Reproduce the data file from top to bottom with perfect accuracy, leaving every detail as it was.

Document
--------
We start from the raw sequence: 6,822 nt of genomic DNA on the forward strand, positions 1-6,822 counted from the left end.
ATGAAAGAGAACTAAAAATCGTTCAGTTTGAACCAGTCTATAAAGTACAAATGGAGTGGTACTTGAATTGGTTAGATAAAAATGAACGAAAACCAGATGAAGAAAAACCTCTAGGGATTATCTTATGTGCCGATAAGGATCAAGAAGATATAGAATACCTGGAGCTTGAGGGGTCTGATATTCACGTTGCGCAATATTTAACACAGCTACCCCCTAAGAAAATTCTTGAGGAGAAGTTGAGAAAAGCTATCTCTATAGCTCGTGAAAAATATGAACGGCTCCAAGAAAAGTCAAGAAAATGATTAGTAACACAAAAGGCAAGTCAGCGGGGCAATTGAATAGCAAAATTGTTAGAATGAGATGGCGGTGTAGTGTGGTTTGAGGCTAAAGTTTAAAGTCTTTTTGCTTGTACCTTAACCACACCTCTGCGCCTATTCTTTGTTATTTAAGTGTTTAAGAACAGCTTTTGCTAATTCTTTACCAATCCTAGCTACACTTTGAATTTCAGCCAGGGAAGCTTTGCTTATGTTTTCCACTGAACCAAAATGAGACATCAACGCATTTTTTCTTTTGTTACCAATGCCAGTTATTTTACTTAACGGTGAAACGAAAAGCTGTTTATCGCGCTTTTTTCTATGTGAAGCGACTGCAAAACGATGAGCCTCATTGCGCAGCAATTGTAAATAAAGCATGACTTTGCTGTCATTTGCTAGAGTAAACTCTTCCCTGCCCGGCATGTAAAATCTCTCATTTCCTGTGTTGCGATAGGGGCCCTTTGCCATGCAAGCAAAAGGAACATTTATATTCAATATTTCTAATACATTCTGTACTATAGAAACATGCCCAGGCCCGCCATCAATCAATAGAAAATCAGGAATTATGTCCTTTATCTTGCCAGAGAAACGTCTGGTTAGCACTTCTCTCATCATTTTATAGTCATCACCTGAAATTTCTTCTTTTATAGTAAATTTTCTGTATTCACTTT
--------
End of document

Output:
We start from the raw sequence: 6,822 nt of genomic DNA on the forward strand, positions 1-6,822 counted from the left end.
ATGAAAGAGAACTAAAAATCGTTCAGTTTGAACCAGTCTATAAAGTACAAATGGAGTGGTACTTGAATTGGTTAGATAAAAATGAACGAAAACCAGATGAAGAAAAACCTCTAGGGATTATCTTATGTGCCGATAAGGATCAAGAAGATATAGAATACCTGGAGCTTGAGGGGTCTGATATTCACGTTGCGCAATATTTAACACAGCTACCCCCTAAGAAAATTCTTGAGGAGAAGTTGAGAAAAGCTATCTCTATAGCTCGTGAAAAATATGAACGGCTCCAAGAAAAGTCAAGAAAATGATTAGTAACACAAAAGGCAAGTCAGCGGGGCAATTGAATAGCAAAATTGTTAGAATGAGATGGCGGTGTAGTGTGGTTTGAGGCTAAAGTTTAAAGTCTTTTTGCTTGTACCTTAACCACACCTCTGCGCCTATTCTTTGTTATTTAAGTGTTTAAGAACAGCTTTTGCTAATTCTTTACCAATCCTAGCTACACTTTGAATTTCAGCCAGGGAAGCTTTGCTTATGTTTTCCACTGAACCAAAATGAGACATCAACGCATTTTTTCTTTTGTTACCAATGCCAGTTATTTTACTTAACGGTGAAACGAAAAGCTGTTTATCGCGCTTTTTTCTATGTGAAGCGACTGCAAAACGATGAGCCTCATTGCGCAGCAATTGTAAATAAAGCATGACTTTGCTGTCATTTGCTAGAGTAAACTCTTCCCTGCCCGGCATGTAAAATCTCTCATTTCCTGTGTTGCGATAGGGGCCCTTTGCCATGCAAGCAAAAGGAACATTTATATTCAATATTTCTAATACATTCTGTACTATAGAAACATGCCCAGGCCCGCCATCAATCAATAGAAAATCAGGAATTATGTCCTTTATCTTGCCAGAGAAACGTCTGGTTAGCACTTCTCTCATCATTTTATAGTCATCACCTGAAATTTCTTCTTTTATAGTAAATTTTCTGTATTCACTTT